There is a pressing need to increase math performance in higher education, but that doesn’t mean we should neglect the importance of art. The results of higher math scores have been linked to better thinking, improved motivation, and improved graduation rates. And yet, art education is undervalued, particularly in the United States. This article will look at some of the key reasons why art education is important. Read on to learn more about the benefits of art in higher education.
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Art Education Improves Test Scores
A study published in 1999 found that students with strong arts involvement scored higher on standardized tests than their peers. However, correlation does not equal causation. While the arts might be a good way to improve test scores, they also may be responsible for higher attendance rates. Regardless, it’s a fascinating study nonetheless. Here are a few ways art can improve test scores:
Arts-integrated programs have been associated with higher test scores across the curriculum. Furthermore, they appear to have a greater impact on struggling students. Studies have also shown that students who attend arts-integrated schools have higher test scores than their peers in traditional schools. And students with high arts involvement also showed greater aptitude in math, science, and communication. These benefits are significant enough to draw many art students to online colleges in Missouri.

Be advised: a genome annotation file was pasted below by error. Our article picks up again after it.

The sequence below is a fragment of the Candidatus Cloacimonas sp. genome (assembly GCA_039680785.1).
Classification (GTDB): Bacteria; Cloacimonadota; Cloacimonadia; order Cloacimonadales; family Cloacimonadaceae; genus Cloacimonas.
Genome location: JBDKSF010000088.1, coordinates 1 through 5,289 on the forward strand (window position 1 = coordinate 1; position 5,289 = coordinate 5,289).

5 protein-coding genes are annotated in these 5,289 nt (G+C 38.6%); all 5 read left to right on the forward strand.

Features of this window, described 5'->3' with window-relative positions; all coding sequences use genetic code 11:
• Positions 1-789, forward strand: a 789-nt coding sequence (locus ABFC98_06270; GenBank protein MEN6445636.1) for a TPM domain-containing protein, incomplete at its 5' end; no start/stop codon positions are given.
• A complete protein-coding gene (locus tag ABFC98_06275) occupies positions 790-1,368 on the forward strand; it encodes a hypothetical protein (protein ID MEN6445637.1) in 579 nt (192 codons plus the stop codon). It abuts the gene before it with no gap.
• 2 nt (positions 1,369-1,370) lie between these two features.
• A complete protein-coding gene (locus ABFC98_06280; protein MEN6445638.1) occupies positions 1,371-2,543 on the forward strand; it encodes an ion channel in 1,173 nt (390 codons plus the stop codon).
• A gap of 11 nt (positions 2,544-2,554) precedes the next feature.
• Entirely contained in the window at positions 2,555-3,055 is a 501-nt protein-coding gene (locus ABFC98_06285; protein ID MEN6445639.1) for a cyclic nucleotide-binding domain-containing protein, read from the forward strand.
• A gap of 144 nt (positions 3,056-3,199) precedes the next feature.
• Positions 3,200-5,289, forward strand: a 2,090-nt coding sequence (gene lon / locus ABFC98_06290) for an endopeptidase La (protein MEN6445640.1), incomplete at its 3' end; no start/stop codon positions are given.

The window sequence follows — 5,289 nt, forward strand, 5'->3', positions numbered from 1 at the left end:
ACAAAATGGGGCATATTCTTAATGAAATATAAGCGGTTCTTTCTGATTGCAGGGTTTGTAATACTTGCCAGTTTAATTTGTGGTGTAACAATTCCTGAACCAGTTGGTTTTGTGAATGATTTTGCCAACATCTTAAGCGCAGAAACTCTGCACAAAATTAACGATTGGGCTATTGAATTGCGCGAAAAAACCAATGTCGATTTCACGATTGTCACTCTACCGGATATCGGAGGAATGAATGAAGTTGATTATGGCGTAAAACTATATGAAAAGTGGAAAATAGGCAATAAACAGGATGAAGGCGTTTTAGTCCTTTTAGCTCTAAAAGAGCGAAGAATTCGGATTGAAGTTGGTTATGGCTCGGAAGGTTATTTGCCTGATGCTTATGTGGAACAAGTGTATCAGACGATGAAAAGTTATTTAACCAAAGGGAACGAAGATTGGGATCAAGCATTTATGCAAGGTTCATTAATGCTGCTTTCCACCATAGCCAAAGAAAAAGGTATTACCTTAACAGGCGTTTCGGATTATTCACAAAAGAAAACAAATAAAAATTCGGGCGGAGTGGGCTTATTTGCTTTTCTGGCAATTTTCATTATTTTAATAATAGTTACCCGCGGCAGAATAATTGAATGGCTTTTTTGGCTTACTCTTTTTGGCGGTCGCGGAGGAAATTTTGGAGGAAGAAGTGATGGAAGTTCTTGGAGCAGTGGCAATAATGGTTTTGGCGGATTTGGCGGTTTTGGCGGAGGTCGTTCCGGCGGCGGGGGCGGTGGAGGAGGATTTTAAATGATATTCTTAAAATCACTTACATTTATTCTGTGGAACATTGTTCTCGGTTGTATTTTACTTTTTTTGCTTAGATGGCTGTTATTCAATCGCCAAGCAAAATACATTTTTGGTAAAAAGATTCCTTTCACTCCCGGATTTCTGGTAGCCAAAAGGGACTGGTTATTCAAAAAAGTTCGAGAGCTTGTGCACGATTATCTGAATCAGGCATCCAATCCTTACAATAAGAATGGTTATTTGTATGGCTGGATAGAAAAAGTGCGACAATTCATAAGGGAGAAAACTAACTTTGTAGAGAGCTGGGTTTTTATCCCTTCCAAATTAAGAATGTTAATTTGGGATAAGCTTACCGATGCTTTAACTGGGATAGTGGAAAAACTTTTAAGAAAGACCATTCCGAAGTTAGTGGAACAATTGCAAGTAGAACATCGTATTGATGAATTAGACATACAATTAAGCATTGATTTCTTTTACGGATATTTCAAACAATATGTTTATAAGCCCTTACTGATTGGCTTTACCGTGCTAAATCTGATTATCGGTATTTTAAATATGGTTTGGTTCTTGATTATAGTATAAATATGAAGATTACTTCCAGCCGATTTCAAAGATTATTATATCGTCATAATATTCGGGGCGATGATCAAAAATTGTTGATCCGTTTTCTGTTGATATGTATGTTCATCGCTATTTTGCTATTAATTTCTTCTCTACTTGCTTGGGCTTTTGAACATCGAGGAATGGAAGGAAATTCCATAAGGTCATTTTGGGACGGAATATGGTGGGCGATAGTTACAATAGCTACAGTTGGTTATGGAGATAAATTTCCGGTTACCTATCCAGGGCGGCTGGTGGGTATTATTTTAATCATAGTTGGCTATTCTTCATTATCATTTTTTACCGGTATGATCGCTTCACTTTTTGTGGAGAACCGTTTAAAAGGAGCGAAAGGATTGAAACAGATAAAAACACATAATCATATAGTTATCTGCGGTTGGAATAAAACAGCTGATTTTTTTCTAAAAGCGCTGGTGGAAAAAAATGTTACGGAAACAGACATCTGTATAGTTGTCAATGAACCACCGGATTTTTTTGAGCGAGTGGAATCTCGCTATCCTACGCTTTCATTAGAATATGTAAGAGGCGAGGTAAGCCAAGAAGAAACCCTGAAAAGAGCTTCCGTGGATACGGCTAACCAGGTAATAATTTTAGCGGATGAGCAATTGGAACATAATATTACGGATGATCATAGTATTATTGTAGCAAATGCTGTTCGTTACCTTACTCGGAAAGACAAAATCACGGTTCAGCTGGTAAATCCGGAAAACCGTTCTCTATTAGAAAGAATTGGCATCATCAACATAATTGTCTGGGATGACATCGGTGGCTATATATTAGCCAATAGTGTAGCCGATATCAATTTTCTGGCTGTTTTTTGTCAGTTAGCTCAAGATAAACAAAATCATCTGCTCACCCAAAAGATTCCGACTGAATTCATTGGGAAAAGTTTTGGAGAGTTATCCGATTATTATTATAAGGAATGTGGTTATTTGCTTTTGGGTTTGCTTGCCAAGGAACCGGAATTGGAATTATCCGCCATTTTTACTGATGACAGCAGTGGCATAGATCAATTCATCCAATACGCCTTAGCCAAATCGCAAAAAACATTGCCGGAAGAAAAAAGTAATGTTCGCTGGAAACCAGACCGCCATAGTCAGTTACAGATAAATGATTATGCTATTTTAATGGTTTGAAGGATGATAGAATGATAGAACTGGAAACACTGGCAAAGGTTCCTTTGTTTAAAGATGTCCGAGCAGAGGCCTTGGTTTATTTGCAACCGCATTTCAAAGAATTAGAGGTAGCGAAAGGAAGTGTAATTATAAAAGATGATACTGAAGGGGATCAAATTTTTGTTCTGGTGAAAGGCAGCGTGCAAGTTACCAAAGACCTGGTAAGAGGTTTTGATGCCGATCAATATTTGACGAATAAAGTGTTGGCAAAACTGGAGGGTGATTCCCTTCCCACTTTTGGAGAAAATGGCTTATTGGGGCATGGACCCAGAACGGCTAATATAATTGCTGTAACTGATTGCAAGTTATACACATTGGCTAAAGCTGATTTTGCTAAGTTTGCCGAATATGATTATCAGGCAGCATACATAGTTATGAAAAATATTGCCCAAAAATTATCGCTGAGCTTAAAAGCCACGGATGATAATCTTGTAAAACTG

Arts education may also boost test scores and graduation rates. Despite the potential conflict between art education and traditional measures of academic success, there are other benefits that cannot be measured through test scores. For example, students who take arts education classes see an 11 percent increase in ELA proficiency scores compared to those who do not. These benefits go beyond academics, which are linked to fewer discipline issues. They also have better odds of finishing college.
The current study aimed to investigate whether consuming art exhibits can enhance intrinsic motivation and self-efficacy in students. This study measured four different aspects of students’ engagement with art, including reading about art, viewing art, and participating in artistic activities. The frequency of art exposure was also measured, as was the number of times students viewed original artwork. In addition, the authors calculated the effect size for each variable.
Providing rewards for good performance is a proven method to motivate students in the arts. These incentives are attractive to students at any level, including university-level education. Similarly, giving praise is a popular way to boost motivation. However, in our study, we found that most participants said that providing rewards is the most effective way to improve student motivation in art classes. This method works well for both male and female students, and it’s effective in motivating them.